Historians call Ben Franklin the "First American" because he was so responsible for shaping America and the American Character.
Ben was also one hell of a businessman with a sharp eye on building and maintaining his reputation.
Ben Franklin credits his success in his autobiography to his hard work and industriousness.
Ben had to sell his creditors, his suppliers, and his subscribers on his worthiness both as a businessman and a publisher.
Without creditors believing in him, he would lack access to the capital he needed to grow his business.
Without suppliers believing in him, they would be less inclined to provide him the best quality goods first, or to extend credit to him for the materials needed to run his publishing business.
And of course if potential readers of his newspaper thought he was slovenly, then they would be less attracted to purchasing, reading, and recommending his newspaper.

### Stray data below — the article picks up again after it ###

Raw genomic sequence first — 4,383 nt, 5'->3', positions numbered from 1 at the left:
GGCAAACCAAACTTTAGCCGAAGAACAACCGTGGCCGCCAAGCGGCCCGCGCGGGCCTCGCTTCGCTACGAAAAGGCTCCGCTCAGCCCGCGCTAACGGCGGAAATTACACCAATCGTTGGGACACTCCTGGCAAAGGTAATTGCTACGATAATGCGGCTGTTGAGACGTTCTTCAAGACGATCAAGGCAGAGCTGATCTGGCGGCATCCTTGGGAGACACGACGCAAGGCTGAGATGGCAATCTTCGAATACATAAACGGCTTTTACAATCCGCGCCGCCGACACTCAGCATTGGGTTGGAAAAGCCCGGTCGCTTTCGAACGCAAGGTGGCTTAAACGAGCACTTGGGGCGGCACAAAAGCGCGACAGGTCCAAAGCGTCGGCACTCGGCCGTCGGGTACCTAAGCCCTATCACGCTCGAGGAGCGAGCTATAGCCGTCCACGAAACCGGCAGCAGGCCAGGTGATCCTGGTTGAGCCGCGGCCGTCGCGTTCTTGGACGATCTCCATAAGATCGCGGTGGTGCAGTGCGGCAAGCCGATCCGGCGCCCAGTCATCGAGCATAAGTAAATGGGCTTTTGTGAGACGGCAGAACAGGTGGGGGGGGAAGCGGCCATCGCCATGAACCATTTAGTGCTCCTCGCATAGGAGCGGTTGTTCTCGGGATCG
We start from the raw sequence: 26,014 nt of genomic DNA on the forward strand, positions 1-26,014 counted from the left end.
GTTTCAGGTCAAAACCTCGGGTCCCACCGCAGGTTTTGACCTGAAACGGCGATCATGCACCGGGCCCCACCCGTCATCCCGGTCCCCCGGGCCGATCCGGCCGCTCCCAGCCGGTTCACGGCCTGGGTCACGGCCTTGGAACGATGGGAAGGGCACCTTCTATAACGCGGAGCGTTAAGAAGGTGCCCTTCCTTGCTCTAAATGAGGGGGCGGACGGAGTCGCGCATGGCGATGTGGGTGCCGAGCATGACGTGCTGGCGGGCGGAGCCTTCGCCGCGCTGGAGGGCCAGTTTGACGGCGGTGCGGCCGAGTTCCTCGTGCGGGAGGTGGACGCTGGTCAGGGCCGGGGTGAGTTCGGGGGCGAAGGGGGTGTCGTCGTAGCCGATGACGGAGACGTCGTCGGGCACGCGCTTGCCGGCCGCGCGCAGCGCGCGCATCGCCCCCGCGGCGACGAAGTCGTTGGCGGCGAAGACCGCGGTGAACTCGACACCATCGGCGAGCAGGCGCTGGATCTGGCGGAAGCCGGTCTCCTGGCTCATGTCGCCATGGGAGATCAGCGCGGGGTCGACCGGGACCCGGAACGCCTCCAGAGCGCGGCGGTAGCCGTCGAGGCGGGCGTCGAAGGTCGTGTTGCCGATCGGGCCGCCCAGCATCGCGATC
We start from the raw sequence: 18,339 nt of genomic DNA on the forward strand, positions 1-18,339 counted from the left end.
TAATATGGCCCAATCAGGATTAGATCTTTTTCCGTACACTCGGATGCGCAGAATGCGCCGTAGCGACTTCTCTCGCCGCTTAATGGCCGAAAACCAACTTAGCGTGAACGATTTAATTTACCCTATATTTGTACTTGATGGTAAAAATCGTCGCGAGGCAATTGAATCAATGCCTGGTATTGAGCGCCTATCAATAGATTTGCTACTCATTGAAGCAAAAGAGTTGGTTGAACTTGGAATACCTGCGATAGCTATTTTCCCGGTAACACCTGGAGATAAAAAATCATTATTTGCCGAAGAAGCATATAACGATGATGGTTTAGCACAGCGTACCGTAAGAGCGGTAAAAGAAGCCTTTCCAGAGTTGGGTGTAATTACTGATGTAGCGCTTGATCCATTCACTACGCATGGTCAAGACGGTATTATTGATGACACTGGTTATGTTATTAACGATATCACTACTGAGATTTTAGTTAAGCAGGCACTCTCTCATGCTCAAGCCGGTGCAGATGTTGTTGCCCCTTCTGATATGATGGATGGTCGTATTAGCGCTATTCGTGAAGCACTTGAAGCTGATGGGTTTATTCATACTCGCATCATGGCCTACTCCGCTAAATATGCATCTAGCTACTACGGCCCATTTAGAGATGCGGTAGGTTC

Ben talked about how he made it a point to show others how hard working and industrious he was to secure his "credit and character as a tradesman".
He said he even carried his paper supplies through town in a wheelbarrow to show everyone how hard working he was.
This had the triple effect of impressing his creditors, suppliers, and potential readers that he was a busy young man. And since they saw him to be a "busy young man", then he must be someone worth investing in, someone who will pay his bills, and someone who puts out a newspaper that a lot of people read so it must be worth my time to read it too.
Through persistent hard work as well as consistent management of his reputation, Ben Franklin slowly crushed his former employer and put him out of business.
He wasn’t mean or spiteful about it. His former employer just wasn’t willing to work as hard, didn’t have a big enough vision, and didn’t pay close enough attention to his reputation among creditors, suppliers, and subscribers.
His former employer’s persistent neglect lost out to Franklin’s persistent effort and attention. In the face of Franklin’s growing printing business, his former employer had to sell off his printing house to satisfy his creditors.
Ben Franklin’s life offers timeless lessons for everyone. There are no quick fixes, no easy roads to long lasting success.
When you persist at doing the right things, you will get better over time, no matter how challenging things may seem in the present. Do the right things when you sell. Start selling the Persuasive Selling Skills way today.
Sell with Pride,